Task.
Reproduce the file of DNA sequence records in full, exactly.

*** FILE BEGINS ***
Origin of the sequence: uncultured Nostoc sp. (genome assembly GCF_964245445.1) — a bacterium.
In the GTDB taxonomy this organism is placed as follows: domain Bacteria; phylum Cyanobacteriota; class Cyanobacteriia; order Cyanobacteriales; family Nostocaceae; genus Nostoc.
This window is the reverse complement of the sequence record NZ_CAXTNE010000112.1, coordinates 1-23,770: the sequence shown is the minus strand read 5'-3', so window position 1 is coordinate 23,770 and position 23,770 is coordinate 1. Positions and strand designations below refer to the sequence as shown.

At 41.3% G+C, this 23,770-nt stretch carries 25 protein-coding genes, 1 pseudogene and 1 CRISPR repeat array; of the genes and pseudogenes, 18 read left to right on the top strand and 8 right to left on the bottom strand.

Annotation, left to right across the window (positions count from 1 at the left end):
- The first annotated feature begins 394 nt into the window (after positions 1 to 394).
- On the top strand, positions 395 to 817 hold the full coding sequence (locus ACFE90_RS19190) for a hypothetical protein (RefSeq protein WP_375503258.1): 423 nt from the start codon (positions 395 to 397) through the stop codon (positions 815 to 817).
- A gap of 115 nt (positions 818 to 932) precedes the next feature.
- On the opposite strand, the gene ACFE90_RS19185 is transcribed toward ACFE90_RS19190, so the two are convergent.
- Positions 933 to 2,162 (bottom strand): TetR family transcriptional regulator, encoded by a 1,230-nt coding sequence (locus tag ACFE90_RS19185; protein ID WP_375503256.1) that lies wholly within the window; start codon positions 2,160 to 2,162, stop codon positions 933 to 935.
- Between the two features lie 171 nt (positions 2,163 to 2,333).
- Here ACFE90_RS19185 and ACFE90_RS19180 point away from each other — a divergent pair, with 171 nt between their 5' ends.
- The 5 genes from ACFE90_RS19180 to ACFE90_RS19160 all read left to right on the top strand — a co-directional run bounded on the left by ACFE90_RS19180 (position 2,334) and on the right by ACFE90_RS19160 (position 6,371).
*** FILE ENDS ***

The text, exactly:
Origin of the sequence: uncultured Nostoc sp. (genome assembly GCF_964245445.1) — a bacterium.
In the GTDB taxonomy this organism is placed as follows: domain Bacteria; phylum Cyanobacteriota; class Cyanobacteriia; order Cyanobacteriales; family Nostocaceae; genus Nostoc.
This window is the reverse complement of the sequence record NZ_CAXTNE010000112.1, coordinates 1-23,770: the sequence shown is the minus strand read 5'-3', so window position 1 is coordinate 23,770 and position 23,770 is coordinate 1. Positions and strand designations below refer to the sequence as shown.

At 41.3% G+C, this 23,770-nt stretch carries 25 protein-coding genes, 1 pseudogene and 1 CRISPR repeat array; of the genes and pseudogenes, 18 read left to right on the top strand and 8 right to left on the bottom strand.

Annotation, left to right across the window (positions count from 1 at the left end):
- The first annotated feature begins 394 nt into the window (after positions 1 to 394).
- On the top strand, positions 395 to 817 hold the full coding sequence (locus ACFE90_RS19190) for a hypothetical protein (RefSeq protein WP_375503258.1): 423 nt from the start codon (positions 395 to 397) through the stop codon (positions 815 to 817).
- A gap of 115 nt (positions 818 to 932) precedes the next feature.
- On the opposite strand, the gene ACFE90_RS19185 is transcribed toward ACFE90_RS19190, so the two are convergent.
- Positions 933 to 2,162 (bottom strand): TetR family transcriptional regulator, encoded by a 1,230-nt coding sequence (locus tag ACFE90_RS19185; protein ID WP_375503256.1) that lies wholly within the window; start codon positions 2,160 to 2,162, stop codon positions 933 to 935.
- Between the two features lie 171 nt (positions 2,163 to 2,333).
- Here ACFE90_RS19185 and ACFE90_RS19180 point away from each other — a divergent pair, with 171 nt between their 5' ends.
- The 5 genes from ACFE90_RS19180 to ACFE90_RS19160 all read left to right on the top strand — a co-directional run bounded on the left by ACFE90_RS19180 (position 2,334) and on the right by ACFE90_RS19160 (position 6,371).